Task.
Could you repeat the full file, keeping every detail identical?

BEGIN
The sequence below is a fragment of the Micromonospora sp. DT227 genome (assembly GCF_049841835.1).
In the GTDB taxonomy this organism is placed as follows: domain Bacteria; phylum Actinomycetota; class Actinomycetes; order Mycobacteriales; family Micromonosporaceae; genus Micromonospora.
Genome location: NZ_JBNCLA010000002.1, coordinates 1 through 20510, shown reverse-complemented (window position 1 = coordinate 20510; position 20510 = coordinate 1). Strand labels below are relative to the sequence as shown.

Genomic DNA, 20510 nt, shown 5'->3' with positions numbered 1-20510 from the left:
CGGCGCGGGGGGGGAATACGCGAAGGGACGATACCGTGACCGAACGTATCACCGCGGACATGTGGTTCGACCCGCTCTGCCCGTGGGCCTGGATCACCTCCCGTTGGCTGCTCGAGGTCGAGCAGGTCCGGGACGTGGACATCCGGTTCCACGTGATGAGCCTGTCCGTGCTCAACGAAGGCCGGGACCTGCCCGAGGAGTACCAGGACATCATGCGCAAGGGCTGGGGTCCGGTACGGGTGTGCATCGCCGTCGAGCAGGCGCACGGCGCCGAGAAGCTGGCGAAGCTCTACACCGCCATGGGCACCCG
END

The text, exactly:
The sequence below is a fragment of the Micromonospora sp. DT227 genome (assembly GCF_049841835.1).
In the GTDB taxonomy this organism is placed as follows: domain Bacteria; phylum Actinomycetota; class Actinomycetes; order Mycobacteriales; family Micromonosporaceae; genus Micromonospora.
Genome location: NZ_JBNCLA010000002.1, coordinates 1 through 20510, shown reverse-complemented (window position 1 = coordinate 20510; position 20510 = coordinate 1). Strand labels below are relative to the sequence as shown.

Genomic DNA, 20510 nt, shown 5'->3' with positions numbered 1-20510 from the left:
CGGCGCGGGGGGGGAATACGCGAAGGGACGATACCGTGACCGAACGTATCACCGCGGACATGTGGTTCGACCCGCTCTGCCCGTGGGCCTGGATCACCTCCCGTTGGCTGCTCGAGGTCGAGCAGGTCCGGGACGTGGACATCCGGTTCCACGTGATGAGCCTGTCCGTGCTCAACGAAGGCCGGGACCTGCCCGAGGAGTACCAGGACATCATGCGCAAGGGCTGGGGTCCGGTACGGGTGTGCATCGCCGTCGAGCAGGCGCACGGCGCCGAGAAGCTGGCGAAGCTCTACACCGCCATGGGCACCCG